Raeesah’s Resignation and the Questions Raised About Sexual Assault | campus.sg

Raeesah Khan

Singapore was gripped by the 9-hour-long Committee of Privileges (COP) hearing on Dec 10, in which the Worker’s Party (WP) was scrutinised for making mistakes in handling Raeesah Khan’s lies in Parliament.

Raeesah, once recognised as the darling of the country’s politically-awakened millennial generation, posted her resignation letter on her various social media accounts on Tuesday, 30 November.

In her resignation letter, Raeesah acknowledged her behaviour in parliament on 1 November, when she admitted to lying about her anecdote on 3 August about the police being insensitive towards a sexual assault survivor.

Fabrication, privacy, and sexual assault reporting

Raeesah said she had accompanied a 25-year-old woman to make a police report three years ago, and the police officer allegedly made comments about the victim’s dressing and her drinking, which made her come out crying. However, after an extensive search, the police said it has not found the case of sexual assault that Raeesah mentioned.

Raeesah subsequently admitted that the anecdote was shared by someone else in a sexual assault survivor support group which she was a part of, as she herself had been sexually assaulted when she studied abroad as a teen.

Many people would agree that the point she was trying to make would’ve been stronger if she had just told her truth from the very beginning. “I’m a survivor and this is my story” works better than “I was afraid to tell people my story so I’ll make up a story about another survivor.”

However, in midst of the fanfare during the hearing which focused on the lies (and who knew about it), the public seems to have forgotten about the issue Raeesah raised in the first place.

Invasive interrogation

While her story was fabricated, it may not mean these types of situations don’t happen. A Vice World News report found that sexual abuse survivors at NUS were subjected to lie detector tests and harsh interrogations, with questions surrounding private life and the use of dating apps. When reporting to the police, victims also have to suffer the stress of being taken to a public hospital for the necessary examination.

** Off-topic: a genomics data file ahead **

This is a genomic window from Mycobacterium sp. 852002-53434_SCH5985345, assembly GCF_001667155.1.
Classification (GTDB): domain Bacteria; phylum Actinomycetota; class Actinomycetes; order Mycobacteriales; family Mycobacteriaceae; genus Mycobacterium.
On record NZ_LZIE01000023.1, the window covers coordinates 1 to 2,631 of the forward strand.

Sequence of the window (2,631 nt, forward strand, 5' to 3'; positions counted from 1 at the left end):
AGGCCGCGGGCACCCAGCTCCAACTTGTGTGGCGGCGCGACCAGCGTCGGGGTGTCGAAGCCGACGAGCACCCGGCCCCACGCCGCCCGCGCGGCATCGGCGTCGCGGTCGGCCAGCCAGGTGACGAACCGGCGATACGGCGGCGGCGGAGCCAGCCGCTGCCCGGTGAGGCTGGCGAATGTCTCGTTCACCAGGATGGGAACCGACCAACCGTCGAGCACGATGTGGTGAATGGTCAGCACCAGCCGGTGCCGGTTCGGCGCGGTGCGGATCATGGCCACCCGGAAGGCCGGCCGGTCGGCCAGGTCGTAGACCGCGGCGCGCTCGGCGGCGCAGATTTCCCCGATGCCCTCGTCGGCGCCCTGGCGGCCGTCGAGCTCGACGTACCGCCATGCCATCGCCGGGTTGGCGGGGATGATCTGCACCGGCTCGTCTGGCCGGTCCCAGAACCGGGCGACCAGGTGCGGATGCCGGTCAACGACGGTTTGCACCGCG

Male survivors were subjected to even more intrusive interrogations, which included questions about drug use and their sexual habits.


It’s no wonder survivors don’t often report their cases to authorities – in addition to invasive interrogations, there’s also a knee-jerk victim-blaming response that so many people give, like, “Why didn’t you fight back?” or “Maybe you misunderstood his meaning?”, which compounds their trauma. Having people who don’t judge means that survivors don’t have to deal with the anguish of being dismissed by loved ones.

Therefore, it’s crucial for anyone who interacts with victims of sexual violence – police officers, doctors, lawyers, etc – to be trained in victim-centric sensitivity training, such as AWARE’s Sexual Assault First Responder Training (SAFRT) which debuted last year.

Also, according to official reports, Singapore only prosecuted 50 cases of serious sexual crimes (ie. rape) out of about 250 reported cases a year, between 2014 and 2018. No actions were taken in 130 of those cases, while 60 resulted in just warnings.

A matter of privacy